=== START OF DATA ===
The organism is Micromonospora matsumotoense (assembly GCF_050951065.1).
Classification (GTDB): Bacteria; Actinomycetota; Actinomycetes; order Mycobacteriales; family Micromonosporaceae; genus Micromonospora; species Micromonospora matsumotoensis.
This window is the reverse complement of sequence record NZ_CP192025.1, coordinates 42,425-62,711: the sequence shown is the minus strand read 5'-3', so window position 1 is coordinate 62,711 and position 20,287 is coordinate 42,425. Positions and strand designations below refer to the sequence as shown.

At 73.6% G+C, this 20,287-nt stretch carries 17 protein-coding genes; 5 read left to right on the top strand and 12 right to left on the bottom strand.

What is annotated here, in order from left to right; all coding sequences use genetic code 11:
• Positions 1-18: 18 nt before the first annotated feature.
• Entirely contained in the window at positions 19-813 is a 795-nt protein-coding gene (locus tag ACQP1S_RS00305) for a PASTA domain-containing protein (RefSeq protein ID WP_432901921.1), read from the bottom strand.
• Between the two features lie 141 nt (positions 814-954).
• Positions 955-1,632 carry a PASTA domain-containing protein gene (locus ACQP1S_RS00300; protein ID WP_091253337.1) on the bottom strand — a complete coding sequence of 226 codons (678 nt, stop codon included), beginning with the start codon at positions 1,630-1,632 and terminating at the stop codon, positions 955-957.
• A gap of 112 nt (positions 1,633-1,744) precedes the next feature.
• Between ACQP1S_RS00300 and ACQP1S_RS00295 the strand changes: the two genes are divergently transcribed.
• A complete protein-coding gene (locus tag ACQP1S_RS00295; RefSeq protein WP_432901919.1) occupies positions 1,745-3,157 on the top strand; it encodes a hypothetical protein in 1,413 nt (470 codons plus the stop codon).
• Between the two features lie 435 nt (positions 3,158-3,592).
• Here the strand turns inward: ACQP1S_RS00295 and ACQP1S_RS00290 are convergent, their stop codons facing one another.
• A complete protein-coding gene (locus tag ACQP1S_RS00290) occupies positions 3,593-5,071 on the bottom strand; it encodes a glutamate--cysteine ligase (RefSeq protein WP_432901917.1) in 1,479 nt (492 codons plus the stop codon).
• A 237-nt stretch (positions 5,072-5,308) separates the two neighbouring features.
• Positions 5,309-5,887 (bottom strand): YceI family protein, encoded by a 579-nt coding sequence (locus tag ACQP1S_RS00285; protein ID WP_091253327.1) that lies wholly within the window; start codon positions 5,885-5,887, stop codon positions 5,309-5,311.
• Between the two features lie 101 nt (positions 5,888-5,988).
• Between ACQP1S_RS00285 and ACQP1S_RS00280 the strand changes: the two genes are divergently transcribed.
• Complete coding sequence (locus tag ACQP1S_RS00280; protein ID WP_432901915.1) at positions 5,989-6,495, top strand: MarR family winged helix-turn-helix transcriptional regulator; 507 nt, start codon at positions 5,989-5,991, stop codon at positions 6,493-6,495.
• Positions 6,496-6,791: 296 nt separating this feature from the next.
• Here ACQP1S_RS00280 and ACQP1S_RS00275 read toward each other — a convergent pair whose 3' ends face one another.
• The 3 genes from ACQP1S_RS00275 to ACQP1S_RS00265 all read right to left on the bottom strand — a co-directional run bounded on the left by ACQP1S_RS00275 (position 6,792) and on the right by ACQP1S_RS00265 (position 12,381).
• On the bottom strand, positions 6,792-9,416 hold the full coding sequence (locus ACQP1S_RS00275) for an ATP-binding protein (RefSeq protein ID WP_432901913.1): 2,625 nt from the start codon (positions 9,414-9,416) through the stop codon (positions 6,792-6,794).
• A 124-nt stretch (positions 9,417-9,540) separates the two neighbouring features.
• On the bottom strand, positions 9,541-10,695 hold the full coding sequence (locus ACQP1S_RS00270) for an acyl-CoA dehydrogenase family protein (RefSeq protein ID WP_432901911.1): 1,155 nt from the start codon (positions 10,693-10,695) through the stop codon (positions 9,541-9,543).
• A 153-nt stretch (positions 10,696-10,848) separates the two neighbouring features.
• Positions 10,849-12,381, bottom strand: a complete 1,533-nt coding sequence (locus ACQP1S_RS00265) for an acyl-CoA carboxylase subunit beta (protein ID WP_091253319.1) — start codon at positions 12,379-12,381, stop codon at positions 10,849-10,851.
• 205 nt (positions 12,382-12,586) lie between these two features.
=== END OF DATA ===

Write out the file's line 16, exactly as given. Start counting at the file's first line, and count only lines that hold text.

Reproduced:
• A 237-nt stretch (positions 5,072-5,308) separates the two neighbouring features.